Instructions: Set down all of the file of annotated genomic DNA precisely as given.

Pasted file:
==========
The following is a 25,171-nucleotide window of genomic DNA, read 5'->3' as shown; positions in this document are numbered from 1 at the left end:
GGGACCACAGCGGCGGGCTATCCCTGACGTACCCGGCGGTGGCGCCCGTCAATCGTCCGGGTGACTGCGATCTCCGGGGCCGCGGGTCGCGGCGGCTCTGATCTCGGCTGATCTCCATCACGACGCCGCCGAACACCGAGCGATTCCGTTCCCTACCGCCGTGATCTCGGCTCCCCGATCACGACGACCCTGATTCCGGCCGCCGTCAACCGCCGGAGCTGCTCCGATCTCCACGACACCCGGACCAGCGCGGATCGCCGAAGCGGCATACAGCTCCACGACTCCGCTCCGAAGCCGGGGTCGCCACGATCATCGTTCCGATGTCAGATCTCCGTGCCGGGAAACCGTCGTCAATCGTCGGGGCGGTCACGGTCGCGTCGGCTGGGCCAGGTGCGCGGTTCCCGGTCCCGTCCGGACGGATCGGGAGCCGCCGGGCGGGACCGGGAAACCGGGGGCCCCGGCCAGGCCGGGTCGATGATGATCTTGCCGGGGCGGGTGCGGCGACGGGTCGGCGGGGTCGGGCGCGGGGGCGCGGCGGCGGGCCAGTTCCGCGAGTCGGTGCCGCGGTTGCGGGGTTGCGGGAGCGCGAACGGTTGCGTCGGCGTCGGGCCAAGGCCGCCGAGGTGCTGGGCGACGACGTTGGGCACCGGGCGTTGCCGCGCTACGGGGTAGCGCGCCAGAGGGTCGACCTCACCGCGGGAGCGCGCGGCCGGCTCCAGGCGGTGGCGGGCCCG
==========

The following is a 25,171-nucleotide window of genomic DNA, read 5'->3' as shown; positions in this document are numbered from 1 at the left end:
GGGACCACAGCGGCGGGCTATCCCTGACGTACCCGGCGGTGGCGCCCGTCAATCGTCCGGGTGACTGCGATCTCCGGGGCCGCGGGTCGCGGCGGCTCTGATCTCGGCTGATCTCCATCACGACGCCGCCGAACACCGAGCGATTCCGTTCCCTACCGCCGTGATCTCGGCTCCCCGATCACGACGACCCTGATTCCGGCCGCCGTCAACCGCCGGAGCTGCTCCGATCTCCACGACACCCGGACCAGCGCGGATCGCCGAAGCGGCATACAGCTCCACGACTCCGCTCCGAAGCCGGGGTCGCCACGATCATCGTTCCGATGTCAGATCTCCGTGCCGGGAAACCGTCGTCAATCGTCGGGGCGGTCACGGTCGCGTCGGCTGGGCCAGGTGCGCGGTTCCCGGTCCCGTCCGGACGGATCGGGAGCCGCCGGGCGGGACCGGGAAACCGGGGGCCCCGGCCAGGCCGGGTCGATGATGATCTTGCCGGGGCGGGTGCGGCGACGGGTCGGCGGGGTCGGGCGCGGGGGCGCGGCGGCGGGCCAGTTCCGCGAGTCGGTGCCGCGGTTGCGGGGTTGCGGGAGCGCGAACGGTTGCGTCGGCGTCGGGCCAAGGCCGCCGAGGTGCTGGGCGACGACGTTGGGCACCGGGCGTTGCCGCGCTACGGGGTAGCGCGCCAGAGGGTCGACCTCACCGCGGGAGCGCGCGGCCGGCTCCAGGCGGTGGCGGGCCCG